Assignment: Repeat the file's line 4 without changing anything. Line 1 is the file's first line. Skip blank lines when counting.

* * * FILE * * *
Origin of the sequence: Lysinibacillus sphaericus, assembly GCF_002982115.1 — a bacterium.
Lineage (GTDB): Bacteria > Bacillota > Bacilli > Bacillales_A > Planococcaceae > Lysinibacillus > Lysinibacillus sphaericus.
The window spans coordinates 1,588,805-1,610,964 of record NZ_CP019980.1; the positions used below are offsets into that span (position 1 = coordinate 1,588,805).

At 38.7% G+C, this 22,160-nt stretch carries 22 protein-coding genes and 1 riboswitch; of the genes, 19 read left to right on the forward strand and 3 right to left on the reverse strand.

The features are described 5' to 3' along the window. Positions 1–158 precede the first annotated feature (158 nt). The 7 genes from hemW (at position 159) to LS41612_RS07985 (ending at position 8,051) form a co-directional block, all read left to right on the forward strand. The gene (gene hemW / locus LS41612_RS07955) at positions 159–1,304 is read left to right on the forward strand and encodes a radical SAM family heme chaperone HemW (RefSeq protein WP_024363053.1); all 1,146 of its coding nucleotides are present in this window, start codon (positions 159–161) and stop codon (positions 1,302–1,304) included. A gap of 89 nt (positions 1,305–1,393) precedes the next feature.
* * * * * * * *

At 38.7% G+C, this 22,160-nt stretch carries 22 protein-coding genes and 1 riboswitch; of the genes, 19 read left to right on the forward strand and 3 right to left on the reverse strand.